A list of frequently asked questions if given on the left, if you cannot find you’re question here, please do not hesitate to contact the nearest dealer.
Why are paramotor wings certified for free flyling?
The certification in Europe (CEN) exists only for free flying gliders and there is no actual certification for paramotor configuration of the wing – so all industry continues to certify paramotor wings for free flying (accordingly typical S size wing is certified for 65kg to 85kg only) and then just by making additional load test for maximum weight, including paramotor 100 kg – 165 kg confirming it for PPG use.
This is the policy we at APCO follow too.
How is a paraglider constructed at Apco?
A paraglider is constructed from a top and bottom surface connected by ribs. One top and bottom panel, together with the connecting ribs is called a cell. In some models, secondary ribs are of a diagonal design and sewn between the main ribs. Each cell has an opening on the lower front part. The cells fill with air under pressure forcing the panels to take the shape dictated by the air-foil section of the ribs.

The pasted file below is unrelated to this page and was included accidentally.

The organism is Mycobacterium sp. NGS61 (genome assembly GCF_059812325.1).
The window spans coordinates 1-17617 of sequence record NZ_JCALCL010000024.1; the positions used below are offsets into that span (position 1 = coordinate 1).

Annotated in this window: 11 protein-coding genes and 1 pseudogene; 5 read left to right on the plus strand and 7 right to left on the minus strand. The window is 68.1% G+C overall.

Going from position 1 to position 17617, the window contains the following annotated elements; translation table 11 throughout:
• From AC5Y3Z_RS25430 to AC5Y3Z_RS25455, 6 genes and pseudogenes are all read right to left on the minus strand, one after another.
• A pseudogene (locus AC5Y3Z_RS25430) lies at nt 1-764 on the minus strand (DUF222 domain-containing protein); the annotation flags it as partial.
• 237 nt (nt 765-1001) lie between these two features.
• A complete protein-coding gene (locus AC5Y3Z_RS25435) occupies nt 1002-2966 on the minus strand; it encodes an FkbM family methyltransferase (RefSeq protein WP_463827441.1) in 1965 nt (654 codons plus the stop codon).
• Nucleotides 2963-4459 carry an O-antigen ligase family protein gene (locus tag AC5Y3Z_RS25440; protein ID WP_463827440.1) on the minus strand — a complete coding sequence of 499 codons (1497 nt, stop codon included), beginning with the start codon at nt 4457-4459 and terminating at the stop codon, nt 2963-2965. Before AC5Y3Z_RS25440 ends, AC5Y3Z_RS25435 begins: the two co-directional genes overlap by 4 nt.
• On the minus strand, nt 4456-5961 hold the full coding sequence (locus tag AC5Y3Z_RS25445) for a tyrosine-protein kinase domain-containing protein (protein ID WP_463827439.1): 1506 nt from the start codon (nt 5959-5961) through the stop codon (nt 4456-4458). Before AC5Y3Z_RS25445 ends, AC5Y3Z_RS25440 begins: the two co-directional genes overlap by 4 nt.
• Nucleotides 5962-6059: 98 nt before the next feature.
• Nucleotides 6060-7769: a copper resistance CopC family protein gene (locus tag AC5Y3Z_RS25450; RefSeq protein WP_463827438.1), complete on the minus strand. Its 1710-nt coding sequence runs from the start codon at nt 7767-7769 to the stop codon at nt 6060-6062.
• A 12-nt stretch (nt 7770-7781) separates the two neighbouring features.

It is APCO’s philosophy to have one person try to complete a unit, including all vital stages from start to finish. Your glider is therefore cut as a set and sewn as a set, and the line set on your glider has been individually cut and sewn as a set.
No big ears for reflex wings?
Due to the behavior of reflex profile, it is very difficult and sometimes even not possible to create a deflation by pulling on the A riser, therefore it is nearly impossible and uncomfortable to perform Big Ears maneuver on reflex wings.
Why aspect ratio changes on certain wings?
Why does APCO change aspect ratio for different sizes of same wing model?
(Contrary to the mainstream manufacturers who use zooming/scaling, keeping aspect ratio constant)
Indeed it does sound odd.
Why should APCO insist on sizing system which is not popular with other manufacturers?
Let’s see – to every problem there is always more than one solution and probably you can reach the goal either way. The question is what is more efficient and offers better optimization.
For more information please read our article about aspect ratio optimisation.
How do I adjust my break length?
The line should be adjusted with not less than 10 cm of movement before activation of the brake when the paraglider is inflated above your head. The trailing edge should not pull down when in a state of hands off.